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Re: Is touch-action implicitly applied to any elements?

From: Rick Byers <rbyers@google.com>
Date: Mon, 17 Dec 2012 18:01:15 -0500
Message-ID: <CAFUtAY92ti_2WQf_a-Hso4Eek8RLmNJczBXN=no9SyxYBeabTw@mail.gmail.com>
To: "public-pointer-events@w3.org" <public-pointer-events@w3.org>
Oh, I totally missed that the spec says touch-action isn't inherited - duh.

Ok then I'm seeing different behavior that is surprising.  If touch-action
isn't inherited, then why does changing outer between 'none' and 'auto'
affect the behavior of inner when it's not overflow scroll?  Is IE using
the touch-action of the parent somehow in deciding how to implement "auto"?

Sample code updated: http://jsfiddle.net/rbyers/YTSuu/.

On Mon, Dec 17, 2012 at 5:45 PM, Rick Byers <rbyers@google.com> wrote:

> In the absence of additional CSS rules that also specify touch-action, the
> following two should be equivalent, right?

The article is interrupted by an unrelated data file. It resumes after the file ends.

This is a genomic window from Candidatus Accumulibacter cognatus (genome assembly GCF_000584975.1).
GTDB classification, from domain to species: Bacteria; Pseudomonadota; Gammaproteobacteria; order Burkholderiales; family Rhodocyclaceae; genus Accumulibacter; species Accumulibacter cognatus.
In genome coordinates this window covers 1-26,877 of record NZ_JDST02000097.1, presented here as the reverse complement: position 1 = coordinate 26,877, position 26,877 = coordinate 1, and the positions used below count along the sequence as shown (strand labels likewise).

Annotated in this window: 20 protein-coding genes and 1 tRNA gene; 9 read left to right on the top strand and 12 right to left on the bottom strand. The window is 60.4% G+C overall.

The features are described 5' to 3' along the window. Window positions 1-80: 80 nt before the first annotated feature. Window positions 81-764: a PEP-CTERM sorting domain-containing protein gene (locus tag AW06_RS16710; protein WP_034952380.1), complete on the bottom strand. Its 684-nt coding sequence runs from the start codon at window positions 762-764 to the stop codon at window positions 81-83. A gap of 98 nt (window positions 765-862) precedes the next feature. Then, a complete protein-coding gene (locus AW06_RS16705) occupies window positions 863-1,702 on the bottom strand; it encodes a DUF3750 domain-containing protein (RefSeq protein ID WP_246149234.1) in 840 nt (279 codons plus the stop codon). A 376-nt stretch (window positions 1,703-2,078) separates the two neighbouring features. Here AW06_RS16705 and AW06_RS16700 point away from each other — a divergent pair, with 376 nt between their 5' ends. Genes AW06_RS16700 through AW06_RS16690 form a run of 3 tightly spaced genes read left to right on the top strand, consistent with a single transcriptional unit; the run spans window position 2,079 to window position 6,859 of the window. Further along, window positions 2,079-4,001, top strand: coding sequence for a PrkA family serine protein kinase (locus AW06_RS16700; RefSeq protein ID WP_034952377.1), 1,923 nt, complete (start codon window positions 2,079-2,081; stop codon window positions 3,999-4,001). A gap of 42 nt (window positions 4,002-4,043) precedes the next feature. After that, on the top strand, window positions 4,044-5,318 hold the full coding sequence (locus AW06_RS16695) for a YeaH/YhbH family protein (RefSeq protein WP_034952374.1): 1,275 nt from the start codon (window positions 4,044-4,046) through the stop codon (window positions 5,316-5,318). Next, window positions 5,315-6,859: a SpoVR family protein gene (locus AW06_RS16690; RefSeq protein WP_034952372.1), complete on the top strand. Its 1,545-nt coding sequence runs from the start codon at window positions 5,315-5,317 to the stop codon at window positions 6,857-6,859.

> <div id="outer" style="touch-action: none">
>   <div id="inner"> </div>
> </div>
> and
> <div id="outer" style="touch-action: none">
>   <div id="inner" style="tocuh-action: inherit"> </div>
> </div>
> In the current IE implementation this seems not to be the case.  In
> particular, if the inner div is overflow: scroll, then it seems to take on
> the behavior of '-ms-touch-action: auto'.  Explicitly specifying inherit
> gets the behavior I expect.  Sample code here:
> http://jsfiddle.net/rbyers/YTSuu/.
> I can see why this might be a good thing (probably makes it really easy to
> convert certain mouse based games to support touch without breaking inner
> scrollable elements), but I also find it surprising.  If this is really the
> intended behavior, then the spec should probably say something about it,
> right?
> Thanks,
>    Rick
Received on Monday, 17 December 2012 23:02:07 UTC

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